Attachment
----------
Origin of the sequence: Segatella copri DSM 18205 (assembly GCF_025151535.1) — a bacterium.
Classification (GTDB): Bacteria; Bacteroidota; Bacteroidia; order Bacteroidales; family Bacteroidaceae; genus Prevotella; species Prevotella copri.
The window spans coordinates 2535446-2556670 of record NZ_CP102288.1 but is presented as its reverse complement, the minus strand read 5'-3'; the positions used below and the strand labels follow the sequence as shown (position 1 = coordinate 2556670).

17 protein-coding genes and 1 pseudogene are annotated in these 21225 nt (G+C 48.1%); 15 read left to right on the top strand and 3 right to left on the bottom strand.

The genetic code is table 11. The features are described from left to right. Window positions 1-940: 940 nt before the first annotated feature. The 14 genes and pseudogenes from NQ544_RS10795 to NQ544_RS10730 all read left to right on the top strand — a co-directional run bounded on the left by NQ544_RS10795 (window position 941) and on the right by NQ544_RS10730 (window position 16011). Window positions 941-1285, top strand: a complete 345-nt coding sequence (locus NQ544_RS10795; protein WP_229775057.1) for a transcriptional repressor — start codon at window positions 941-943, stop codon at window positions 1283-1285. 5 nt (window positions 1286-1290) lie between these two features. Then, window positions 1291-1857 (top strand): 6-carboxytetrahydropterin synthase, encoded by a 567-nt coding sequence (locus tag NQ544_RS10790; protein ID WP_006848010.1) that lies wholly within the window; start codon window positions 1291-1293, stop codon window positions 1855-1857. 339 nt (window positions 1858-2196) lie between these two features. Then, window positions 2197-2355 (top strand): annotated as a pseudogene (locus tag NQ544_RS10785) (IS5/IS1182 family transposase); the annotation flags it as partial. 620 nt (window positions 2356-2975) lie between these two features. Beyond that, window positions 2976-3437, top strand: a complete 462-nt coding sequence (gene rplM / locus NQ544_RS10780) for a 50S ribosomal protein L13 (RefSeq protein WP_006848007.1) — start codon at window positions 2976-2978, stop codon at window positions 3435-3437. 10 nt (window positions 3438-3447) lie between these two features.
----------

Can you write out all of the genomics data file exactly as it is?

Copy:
Origin of the sequence: Segatella copri DSM 18205 (assembly GCF_025151535.1) — a bacterium.
Classification (GTDB): Bacteria; Bacteroidota; Bacteroidia; order Bacteroidales; family Bacteroidaceae; genus Prevotella; species Prevotella copri.
The window spans coordinates 2535446-2556670 of record NZ_CP102288.1 but is presented as its reverse complement, the minus strand read 5'-3'; the positions used below and the strand labels follow the sequence as shown (position 1 = coordinate 2556670).

17 protein-coding genes and 1 pseudogene are annotated in these 21225 nt (G+C 48.1%); 15 read left to right on the top strand and 3 right to left on the bottom strand.

The genetic code is table 11. The features are described from left to right. Window positions 1-940: 940 nt before the first annotated feature. The 14 genes and pseudogenes from NQ544_RS10795 to NQ544_RS10730 all read left to right on the top strand — a co-directional run bounded on the left by NQ544_RS10795 (window position 941) and on the right by NQ544_RS10730 (window position 16011). Window positions 941-1285, top strand: a complete 345-nt coding sequence (locus NQ544_RS10795; protein WP_229775057.1) for a transcriptional repressor — start codon at window positions 941-943, stop codon at window positions 1283-1285. 5 nt (window positions 1286-1290) lie between these two features. Then, window positions 1291-1857 (top strand): 6-carboxytetrahydropterin synthase, encoded by a 567-nt coding sequence (locus tag NQ544_RS10790; protein ID WP_006848010.1) that lies wholly within the window; start codon window positions 1291-1293, stop codon window positions 1855-1857. 339 nt (window positions 1858-2196) lie between these two features. Then, window positions 2197-2355 (top strand): annotated as a pseudogene (locus tag NQ544_RS10785) (IS5/IS1182 family transposase); the annotation flags it as partial. 620 nt (window positions 2356-2975) lie between these two features. Beyond that, window positions 2976-3437, top strand: a complete 462-nt coding sequence (gene rplM / locus NQ544_RS10780) for a 50S ribosomal protein L13 (RefSeq protein WP_006848007.1) — start codon at window positions 2976-2978, stop codon at window positions 3435-3437. 10 nt (window positions 3438-3447) lie between these two features.